Diego Garcia

From Academic Kids

This article refers to the atoll. For the musician, see Diego Garcia (music).

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Location map of Diego Garcia

Diego Garcia is a 44 square kilometre (17 square mile) atoll located in the heart of the Indian Ocean. It is the largest of fifty-two islands which form the Chagos Archipelago. It is a British overseas territory, part of the British Indian Ocean Territory (BIOT). It is situated some 1,600 kilometres (1,000 miles) south of India's southern coast.

The atoll is now covered in luxuriant tropical vegetation, with little sign left of the copra and coconut plantations that used to cover it. The island is 60 kilometres long, with a maximum elevation of 7 metres (22 feet), and nearly encloses a lagoon some 20 kilometres long and up to 9 kilometres wide. Depths in the lagoon range from 20 to 30 metres, while numerous coral heads extend toward the surface and form hazards to navigation. Shallow reefs surround the island on the ocean side as well as within the lagoon. The channel and anchorage area are dredged, while the old turning basin can also be used if depth is sufficient for ship type. In quiet waters of the lagoon, the brilliantly coloured tropical fish can be admired.



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Flag of the BIOT, of which Diego Garcia is a part

Annual rainfall averages 2600mm (102 inches) with the heaviest precipitation occurring from October to February, though even the driest month (August) averages 105mm (4.2 inches). Temperatures are generally close to 30 °C (high 80s Fahrenheit) by day, falling to the low 20s (degrees Celsius) by night. Humidity is high throughout the year. However the almost constant breezes keep conditions reasonably comfortable.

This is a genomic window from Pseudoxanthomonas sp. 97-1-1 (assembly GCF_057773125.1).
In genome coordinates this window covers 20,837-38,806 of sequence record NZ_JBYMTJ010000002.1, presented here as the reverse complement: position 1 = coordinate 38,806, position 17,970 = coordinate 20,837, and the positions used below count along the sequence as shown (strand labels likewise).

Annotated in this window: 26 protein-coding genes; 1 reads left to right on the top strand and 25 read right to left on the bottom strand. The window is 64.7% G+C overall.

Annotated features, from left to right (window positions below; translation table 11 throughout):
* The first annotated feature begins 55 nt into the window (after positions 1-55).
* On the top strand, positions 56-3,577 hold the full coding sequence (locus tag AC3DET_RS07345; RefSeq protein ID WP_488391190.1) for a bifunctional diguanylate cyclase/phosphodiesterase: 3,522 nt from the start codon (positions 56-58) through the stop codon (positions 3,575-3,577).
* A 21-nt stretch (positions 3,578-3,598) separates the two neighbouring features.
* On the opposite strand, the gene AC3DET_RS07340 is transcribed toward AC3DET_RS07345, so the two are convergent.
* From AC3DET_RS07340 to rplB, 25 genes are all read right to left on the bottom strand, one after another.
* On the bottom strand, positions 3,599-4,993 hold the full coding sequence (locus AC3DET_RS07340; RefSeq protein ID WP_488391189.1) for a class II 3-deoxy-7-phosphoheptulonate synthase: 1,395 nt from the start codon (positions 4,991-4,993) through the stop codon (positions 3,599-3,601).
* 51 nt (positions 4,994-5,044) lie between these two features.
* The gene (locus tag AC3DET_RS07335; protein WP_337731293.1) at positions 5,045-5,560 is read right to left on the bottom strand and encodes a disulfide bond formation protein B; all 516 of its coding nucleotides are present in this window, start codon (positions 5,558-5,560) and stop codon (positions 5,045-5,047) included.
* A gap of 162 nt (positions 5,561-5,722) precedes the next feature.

Diego Garcia is at risk from typhoons. The surrounding topography is low and does not provide an extensive wind break. However since the 1960s, the island has not been seriously affected by a severe tropical cyclone, even though it has often been threatened. The maximum sustained wind associated with a tropical cyclone in the period 1970-2000 at Diego Garcia has been approximately 40 knots (75 km/h).

The island and base were unaffected by the tsunami caused by the 2004 Indian Ocean earthquake. Service personnel on the island reported only a minor increase in wave activity. The island was protected by its favourable ocean topography. East of the atoll lies the 650-kilometre-long Chagos Trench, an underwater canyon plunging more than 5000 metres. The depth of the trench and its grade to the shore makes it difficult for tsunami to build before passing the atoll. In addition, undersea coral reefs may have dissipated much of the waves' impact[1] (http://www.estripes.com/article.asp?section=104&article=26265).

On November 30, 1983 a magnitude 7 earthquake 55 km north-west of the island spawned a small tsunami resulting in a 1.5 m rise in wave height in the Diego Garcia lagoon, jointly causing some damage to buildings, piers and the runway. [2] (http://asc-india.org/gq/chagos.htm).


Portuguese explorers discovered Diego Garcia in the early 1500s and between 1814 and 1965 it was a dependency of Mauritius. The island's name is believed to have come from either the ship's captain or the navigator on that early voyage of discovery.

Diego Garcia was covered in plantations (copra, coconut, etc) in the 1800s. The workers who lived there were called the Ilois.

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Detailed map of Diego Garcia